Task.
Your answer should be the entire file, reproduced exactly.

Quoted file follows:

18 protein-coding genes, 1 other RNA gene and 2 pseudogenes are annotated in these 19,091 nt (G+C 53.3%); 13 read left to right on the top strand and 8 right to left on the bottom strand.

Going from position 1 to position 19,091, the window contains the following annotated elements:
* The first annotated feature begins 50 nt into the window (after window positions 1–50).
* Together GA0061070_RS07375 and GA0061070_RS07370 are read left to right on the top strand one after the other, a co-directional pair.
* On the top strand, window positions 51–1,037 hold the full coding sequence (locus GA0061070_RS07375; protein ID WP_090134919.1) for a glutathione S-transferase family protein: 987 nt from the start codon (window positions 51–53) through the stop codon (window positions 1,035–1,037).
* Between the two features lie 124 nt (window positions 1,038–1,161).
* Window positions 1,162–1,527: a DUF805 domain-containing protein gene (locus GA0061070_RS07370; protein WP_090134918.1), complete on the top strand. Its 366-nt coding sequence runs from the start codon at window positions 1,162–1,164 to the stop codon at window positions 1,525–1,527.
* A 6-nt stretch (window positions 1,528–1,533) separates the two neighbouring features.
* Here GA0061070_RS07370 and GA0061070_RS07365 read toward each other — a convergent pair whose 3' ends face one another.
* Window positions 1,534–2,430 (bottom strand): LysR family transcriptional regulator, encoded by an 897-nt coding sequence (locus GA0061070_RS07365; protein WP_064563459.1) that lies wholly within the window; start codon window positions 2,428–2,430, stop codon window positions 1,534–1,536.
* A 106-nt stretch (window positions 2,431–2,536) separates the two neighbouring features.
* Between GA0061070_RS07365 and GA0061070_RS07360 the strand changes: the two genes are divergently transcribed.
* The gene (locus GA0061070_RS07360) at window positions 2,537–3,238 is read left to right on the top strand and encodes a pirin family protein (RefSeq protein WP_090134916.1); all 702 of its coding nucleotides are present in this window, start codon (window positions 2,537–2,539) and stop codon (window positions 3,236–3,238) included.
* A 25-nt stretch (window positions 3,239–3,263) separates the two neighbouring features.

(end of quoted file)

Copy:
18 protein-coding genes, 1 other RNA gene and 2 pseudogenes are annotated in these 19,091 nt (G+C 53.3%); 13 read left to right on the top strand and 8 right to left on the bottom strand.

Going from position 1 to position 19,091, the window contains the following annotated elements:
* The first annotated feature begins 50 nt into the window (after window positions 1–50).
* Together GA0061070_RS07375 and GA0061070_RS07370 are read left to right on the top strand one after the other, a co-directional pair.
* On the top strand, window positions 51–1,037 hold the full coding sequence (locus GA0061070_RS07375; protein ID WP_090134919.1) for a glutathione S-transferase family protein: 987 nt from the start codon (window positions 51–53) through the stop codon (window positions 1,035–1,037).
* Between the two features lie 124 nt (window positions 1,038–1,161).
* Window positions 1,162–1,527: a DUF805 domain-containing protein gene (locus GA0061070_RS07370; protein WP_090134918.1), complete on the top strand. Its 366-nt coding sequence runs from the start codon at window positions 1,162–1,164 to the stop codon at window positions 1,525–1,527.
* A 6-nt stretch (window positions 1,528–1,533) separates the two neighbouring features.
* Here GA0061070_RS07370 and GA0061070_RS07365 read toward each other — a convergent pair whose 3' ends face one another.
* Window positions 1,534–2,430 (bottom strand): LysR family transcriptional regulator, encoded by an 897-nt coding sequence (locus GA0061070_RS07365; protein WP_064563459.1) that lies wholly within the window; start codon window positions 2,428–2,430, stop codon window positions 1,534–1,536.
* A 106-nt stretch (window positions 2,431–2,536) separates the two neighbouring features.
* Between GA0061070_RS07365 and GA0061070_RS07360 the strand changes: the two genes are divergently transcribed.
* The gene (locus GA0061070_RS07360) at window positions 2,537–3,238 is read left to right on the top strand and encodes a pirin family protein (RefSeq protein WP_090134916.1); all 702 of its coding nucleotides are present in this window, start codon (window positions 2,537–2,539) and stop codon (window positions 3,236–3,238) included.
* A 25-nt stretch (window positions 3,239–3,263) separates the two neighbouring features.